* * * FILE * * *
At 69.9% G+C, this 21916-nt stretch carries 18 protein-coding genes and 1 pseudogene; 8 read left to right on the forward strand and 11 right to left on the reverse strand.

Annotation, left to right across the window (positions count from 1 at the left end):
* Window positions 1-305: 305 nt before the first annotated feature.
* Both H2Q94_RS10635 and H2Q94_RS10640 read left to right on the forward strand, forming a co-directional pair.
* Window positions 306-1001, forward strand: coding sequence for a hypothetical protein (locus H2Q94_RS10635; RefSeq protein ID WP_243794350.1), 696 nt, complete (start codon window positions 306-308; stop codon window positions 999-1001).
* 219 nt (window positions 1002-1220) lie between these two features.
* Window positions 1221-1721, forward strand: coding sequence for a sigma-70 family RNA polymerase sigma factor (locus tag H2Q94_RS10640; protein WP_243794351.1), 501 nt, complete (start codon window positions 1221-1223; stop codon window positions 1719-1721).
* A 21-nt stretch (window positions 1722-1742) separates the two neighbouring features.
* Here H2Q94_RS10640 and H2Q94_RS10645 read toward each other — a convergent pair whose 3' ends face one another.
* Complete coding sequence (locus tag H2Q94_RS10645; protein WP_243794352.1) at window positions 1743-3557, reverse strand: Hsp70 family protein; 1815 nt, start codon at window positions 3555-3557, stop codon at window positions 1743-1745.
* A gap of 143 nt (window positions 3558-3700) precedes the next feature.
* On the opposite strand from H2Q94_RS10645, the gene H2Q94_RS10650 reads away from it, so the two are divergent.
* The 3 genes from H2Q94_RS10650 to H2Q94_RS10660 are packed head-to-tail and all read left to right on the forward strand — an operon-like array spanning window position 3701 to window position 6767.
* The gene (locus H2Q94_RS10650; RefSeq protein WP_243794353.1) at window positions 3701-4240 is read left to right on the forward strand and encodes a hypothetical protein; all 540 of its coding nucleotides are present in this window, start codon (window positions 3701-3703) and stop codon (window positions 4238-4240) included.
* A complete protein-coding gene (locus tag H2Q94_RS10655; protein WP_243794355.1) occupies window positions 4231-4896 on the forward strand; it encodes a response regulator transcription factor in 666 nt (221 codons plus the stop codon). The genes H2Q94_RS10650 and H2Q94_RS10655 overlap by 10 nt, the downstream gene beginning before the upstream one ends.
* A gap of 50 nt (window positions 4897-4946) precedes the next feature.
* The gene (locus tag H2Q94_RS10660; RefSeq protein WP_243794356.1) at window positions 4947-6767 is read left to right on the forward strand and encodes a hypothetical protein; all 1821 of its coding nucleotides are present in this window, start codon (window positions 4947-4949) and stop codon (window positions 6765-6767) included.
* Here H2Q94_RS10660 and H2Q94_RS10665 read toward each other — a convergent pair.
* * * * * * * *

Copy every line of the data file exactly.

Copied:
At 69.9% G+C, this 21916-nt stretch carries 18 protein-coding genes and 1 pseudogene; 8 read left to right on the forward strand and 11 right to left on the reverse strand.

Annotation, left to right across the window (positions count from 1 at the left end):
* Window positions 1-305: 305 nt before the first annotated feature.
* Both H2Q94_RS10635 and H2Q94_RS10640 read left to right on the forward strand, forming a co-directional pair.
* Window positions 306-1001, forward strand: coding sequence for a hypothetical protein (locus H2Q94_RS10635; RefSeq protein ID WP_243794350.1), 696 nt, complete (start codon window positions 306-308; stop codon window positions 999-1001).
* 219 nt (window positions 1002-1220) lie between these two features.
* Window positions 1221-1721, forward strand: coding sequence for a sigma-70 family RNA polymerase sigma factor (locus tag H2Q94_RS10640; protein WP_243794351.1), 501 nt, complete (start codon window positions 1221-1223; stop codon window positions 1719-1721).
* A 21-nt stretch (window positions 1722-1742) separates the two neighbouring features.
* Here H2Q94_RS10640 and H2Q94_RS10645 read toward each other — a convergent pair whose 3' ends face one another.
* Complete coding sequence (locus tag H2Q94_RS10645; protein WP_243794352.1) at window positions 1743-3557, reverse strand: Hsp70 family protein; 1815 nt, start codon at window positions 3555-3557, stop codon at window positions 1743-1745.
* A gap of 143 nt (window positions 3558-3700) precedes the next feature.
* On the opposite strand from H2Q94_RS10645, the gene H2Q94_RS10650 reads away from it, so the two are divergent.
* The 3 genes from H2Q94_RS10650 to H2Q94_RS10660 are packed head-to-tail and all read left to right on the forward strand — an operon-like array spanning window position 3701 to window position 6767.
* The gene (locus H2Q94_RS10650; RefSeq protein WP_243794353.1) at window positions 3701-4240 is read left to right on the forward strand and encodes a hypothetical protein; all 540 of its coding nucleotides are present in this window, start codon (window positions 3701-3703) and stop codon (window positions 4238-4240) included.
* A complete protein-coding gene (locus tag H2Q94_RS10655; protein WP_243794355.1) occupies window positions 4231-4896 on the forward strand; it encodes a response regulator transcription factor in 666 nt (221 codons plus the stop codon). The genes H2Q94_RS10650 and H2Q94_RS10655 overlap by 10 nt, the downstream gene beginning before the upstream one ends.
* A gap of 50 nt (window positions 4897-4946) precedes the next feature.
* The gene (locus tag H2Q94_RS10660; RefSeq protein WP_243794356.1) at window positions 4947-6767 is read left to right on the forward strand and encodes a hypothetical protein; all 1821 of its coding nucleotides are present in this window, start codon (window positions 4947-4949) and stop codon (window positions 6765-6767) included.
* Here H2Q94_RS10660 and H2Q94_RS10665 read toward each other — a convergent pair.